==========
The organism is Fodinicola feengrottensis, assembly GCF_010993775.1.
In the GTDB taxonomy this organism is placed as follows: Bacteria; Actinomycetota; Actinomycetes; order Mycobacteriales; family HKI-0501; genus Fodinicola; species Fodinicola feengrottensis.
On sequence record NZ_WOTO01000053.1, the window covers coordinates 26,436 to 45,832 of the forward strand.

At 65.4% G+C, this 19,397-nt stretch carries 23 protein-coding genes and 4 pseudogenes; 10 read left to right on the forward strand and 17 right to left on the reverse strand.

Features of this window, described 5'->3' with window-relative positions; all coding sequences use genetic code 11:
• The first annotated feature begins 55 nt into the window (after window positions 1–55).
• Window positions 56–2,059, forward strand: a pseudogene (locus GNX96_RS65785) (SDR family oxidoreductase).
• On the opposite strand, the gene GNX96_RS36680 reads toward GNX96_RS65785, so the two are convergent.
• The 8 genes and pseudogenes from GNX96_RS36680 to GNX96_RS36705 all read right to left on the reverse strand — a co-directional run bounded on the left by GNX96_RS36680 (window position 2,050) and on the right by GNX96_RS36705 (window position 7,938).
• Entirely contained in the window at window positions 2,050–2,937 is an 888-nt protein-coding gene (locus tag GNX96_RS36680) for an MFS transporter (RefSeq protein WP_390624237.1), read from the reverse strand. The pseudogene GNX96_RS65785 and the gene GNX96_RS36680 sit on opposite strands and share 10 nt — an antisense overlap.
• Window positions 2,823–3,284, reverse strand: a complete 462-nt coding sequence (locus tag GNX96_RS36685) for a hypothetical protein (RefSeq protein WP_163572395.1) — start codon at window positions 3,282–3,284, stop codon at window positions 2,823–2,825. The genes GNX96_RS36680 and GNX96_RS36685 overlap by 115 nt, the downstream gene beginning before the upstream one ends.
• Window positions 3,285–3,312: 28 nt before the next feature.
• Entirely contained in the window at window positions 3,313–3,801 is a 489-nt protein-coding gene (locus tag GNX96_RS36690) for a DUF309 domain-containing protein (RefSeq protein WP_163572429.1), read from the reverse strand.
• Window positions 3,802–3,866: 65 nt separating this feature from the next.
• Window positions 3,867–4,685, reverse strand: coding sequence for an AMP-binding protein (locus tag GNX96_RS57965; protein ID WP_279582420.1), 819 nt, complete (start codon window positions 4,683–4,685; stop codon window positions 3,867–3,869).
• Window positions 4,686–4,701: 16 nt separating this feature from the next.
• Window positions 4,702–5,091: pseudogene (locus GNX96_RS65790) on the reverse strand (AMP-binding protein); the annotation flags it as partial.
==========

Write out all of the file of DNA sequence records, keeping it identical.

The organism is Fodinicola feengrottensis, assembly GCF_010993775.1.
In the GTDB taxonomy this organism is placed as follows: Bacteria; Actinomycetota; Actinomycetes; order Mycobacteriales; family HKI-0501; genus Fodinicola; species Fodinicola feengrottensis.
On sequence record NZ_WOTO01000053.1, the window covers coordinates 26,436 to 45,832 of the forward strand.

At 65.4% G+C, this 19,397-nt stretch carries 23 protein-coding genes and 4 pseudogenes; 10 read left to right on the forward strand and 17 right to left on the reverse strand.

Features of this window, described 5'->3' with window-relative positions; all coding sequences use genetic code 11:
• The first annotated feature begins 55 nt into the window (after window positions 1–55).
• Window positions 56–2,059, forward strand: a pseudogene (locus GNX96_RS65785) (SDR family oxidoreductase).
• On the opposite strand, the gene GNX96_RS36680 reads toward GNX96_RS65785, so the two are convergent.
• The 8 genes and pseudogenes from GNX96_RS36680 to GNX96_RS36705 all read right to left on the reverse strand — a co-directional run bounded on the left by GNX96_RS36680 (window position 2,050) and on the right by GNX96_RS36705 (window position 7,938).
• Entirely contained in the window at window positions 2,050–2,937 is an 888-nt protein-coding gene (locus tag GNX96_RS36680) for an MFS transporter (RefSeq protein WP_390624237.1), read from the reverse strand. The pseudogene GNX96_RS65785 and the gene GNX96_RS36680 sit on opposite strands and share 10 nt — an antisense overlap.
• Window positions 2,823–3,284, reverse strand: a complete 462-nt coding sequence (locus tag GNX96_RS36685) for a hypothetical protein (RefSeq protein WP_163572395.1) — start codon at window positions 3,282–3,284, stop codon at window positions 2,823–2,825. The genes GNX96_RS36680 and GNX96_RS36685 overlap by 115 nt, the downstream gene beginning before the upstream one ends.
• Window positions 3,285–3,312: 28 nt before the next feature.
• Entirely contained in the window at window positions 3,313–3,801 is a 489-nt protein-coding gene (locus tag GNX96_RS36690) for a DUF309 domain-containing protein (RefSeq protein WP_163572429.1), read from the reverse strand.
• Window positions 3,802–3,866: 65 nt separating this feature from the next.
• Window positions 3,867–4,685, reverse strand: coding sequence for an AMP-binding protein (locus tag GNX96_RS57965; protein ID WP_279582420.1), 819 nt, complete (start codon window positions 4,683–4,685; stop codon window positions 3,867–3,869).
• Window positions 4,686–4,701: 16 nt separating this feature from the next.
• Window positions 4,702–5,091: pseudogene (locus GNX96_RS65790) on the reverse strand (AMP-binding protein); the annotation flags it as partial.